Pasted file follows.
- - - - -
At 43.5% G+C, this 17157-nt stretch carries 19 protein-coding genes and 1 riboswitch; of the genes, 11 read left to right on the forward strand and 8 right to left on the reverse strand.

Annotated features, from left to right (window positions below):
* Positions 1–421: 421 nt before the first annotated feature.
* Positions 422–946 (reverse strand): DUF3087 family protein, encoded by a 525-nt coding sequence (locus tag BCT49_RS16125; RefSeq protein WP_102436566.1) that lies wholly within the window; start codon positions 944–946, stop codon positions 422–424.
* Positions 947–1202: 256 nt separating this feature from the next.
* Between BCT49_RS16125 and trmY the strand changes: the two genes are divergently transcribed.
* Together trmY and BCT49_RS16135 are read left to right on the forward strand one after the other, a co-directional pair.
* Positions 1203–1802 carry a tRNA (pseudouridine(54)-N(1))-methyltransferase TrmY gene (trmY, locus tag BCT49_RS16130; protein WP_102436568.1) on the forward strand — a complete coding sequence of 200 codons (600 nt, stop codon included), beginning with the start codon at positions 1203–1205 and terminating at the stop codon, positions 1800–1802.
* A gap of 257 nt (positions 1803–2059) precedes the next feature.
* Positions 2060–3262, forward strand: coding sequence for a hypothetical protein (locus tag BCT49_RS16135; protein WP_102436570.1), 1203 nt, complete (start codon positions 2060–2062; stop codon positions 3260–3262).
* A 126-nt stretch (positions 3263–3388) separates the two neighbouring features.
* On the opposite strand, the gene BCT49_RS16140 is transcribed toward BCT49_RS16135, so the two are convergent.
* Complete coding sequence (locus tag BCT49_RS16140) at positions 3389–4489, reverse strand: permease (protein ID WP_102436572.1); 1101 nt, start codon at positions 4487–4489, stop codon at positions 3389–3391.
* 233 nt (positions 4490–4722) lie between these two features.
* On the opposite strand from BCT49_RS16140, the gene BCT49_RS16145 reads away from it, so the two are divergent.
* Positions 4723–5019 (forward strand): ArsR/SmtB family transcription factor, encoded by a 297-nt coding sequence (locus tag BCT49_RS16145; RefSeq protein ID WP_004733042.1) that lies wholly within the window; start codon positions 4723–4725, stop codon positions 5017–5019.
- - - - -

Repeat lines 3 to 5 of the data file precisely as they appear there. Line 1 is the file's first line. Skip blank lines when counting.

* Positions 1–421: 421 nt before the first annotated feature.
* Positions 422–946 (reverse strand): DUF3087 family protein, encoded by a 525-nt coding sequence (locus tag BCT49_RS16125; RefSeq protein WP_102436566.1) that lies wholly within the window; start codon positions 944–946, stop codon positions 422–424.
* Positions 947–1202: 256 nt separating this feature from the next.